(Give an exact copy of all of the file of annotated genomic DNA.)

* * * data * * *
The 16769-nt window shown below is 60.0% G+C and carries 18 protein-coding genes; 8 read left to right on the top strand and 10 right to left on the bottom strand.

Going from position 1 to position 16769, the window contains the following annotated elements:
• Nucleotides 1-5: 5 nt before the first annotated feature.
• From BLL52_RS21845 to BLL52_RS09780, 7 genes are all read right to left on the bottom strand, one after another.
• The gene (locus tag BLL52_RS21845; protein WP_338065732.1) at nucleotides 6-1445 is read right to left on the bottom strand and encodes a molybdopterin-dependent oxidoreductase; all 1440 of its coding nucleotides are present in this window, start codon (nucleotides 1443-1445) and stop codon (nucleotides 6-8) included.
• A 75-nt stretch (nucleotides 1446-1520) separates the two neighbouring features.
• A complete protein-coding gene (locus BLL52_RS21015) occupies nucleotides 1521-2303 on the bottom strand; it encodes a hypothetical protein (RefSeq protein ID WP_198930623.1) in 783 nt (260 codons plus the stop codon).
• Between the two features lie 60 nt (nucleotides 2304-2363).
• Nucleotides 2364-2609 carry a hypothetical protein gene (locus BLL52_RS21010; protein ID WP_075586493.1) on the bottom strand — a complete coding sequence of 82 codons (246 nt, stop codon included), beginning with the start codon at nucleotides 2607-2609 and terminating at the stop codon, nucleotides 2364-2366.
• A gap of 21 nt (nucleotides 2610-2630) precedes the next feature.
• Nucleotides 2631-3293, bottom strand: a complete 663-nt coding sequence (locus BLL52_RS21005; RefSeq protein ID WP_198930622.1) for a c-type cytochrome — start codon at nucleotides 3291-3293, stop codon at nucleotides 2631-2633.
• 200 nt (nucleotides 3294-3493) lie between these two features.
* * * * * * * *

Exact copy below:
The 16769-nt window shown below is 60.0% G+C and carries 18 protein-coding genes; 8 read left to right on the top strand and 10 right to left on the bottom strand.

Going from position 1 to position 16769, the window contains the following annotated elements:
• Nucleotides 1-5: 5 nt before the first annotated feature.
• From BLL52_RS21845 to BLL52_RS09780, 7 genes are all read right to left on the bottom strand, one after another.
• The gene (locus tag BLL52_RS21845; protein WP_338065732.1) at nucleotides 6-1445 is read right to left on the bottom strand and encodes a molybdopterin-dependent oxidoreductase; all 1440 of its coding nucleotides are present in this window, start codon (nucleotides 1443-1445) and stop codon (nucleotides 6-8) included.
• A 75-nt stretch (nucleotides 1446-1520) separates the two neighbouring features.
• A complete protein-coding gene (locus BLL52_RS21015) occupies nucleotides 1521-2303 on the bottom strand; it encodes a hypothetical protein (RefSeq protein ID WP_198930623.1) in 783 nt (260 codons plus the stop codon).
• Between the two features lie 60 nt (nucleotides 2304-2363).
• Nucleotides 2364-2609 carry a hypothetical protein gene (locus BLL52_RS21010; protein ID WP_075586493.1) on the bottom strand — a complete coding sequence of 82 codons (246 nt, stop codon included), beginning with the start codon at nucleotides 2607-2609 and terminating at the stop codon, nucleotides 2364-2366.
• A gap of 21 nt (nucleotides 2610-2630) precedes the next feature.
• Nucleotides 2631-3293, bottom strand: a complete 663-nt coding sequence (locus BLL52_RS21005; RefSeq protein ID WP_198930622.1) for a c-type cytochrome — start codon at nucleotides 3291-3293, stop codon at nucleotides 2631-2633.
• 200 nt (nucleotides 3294-3493) lie between these two features.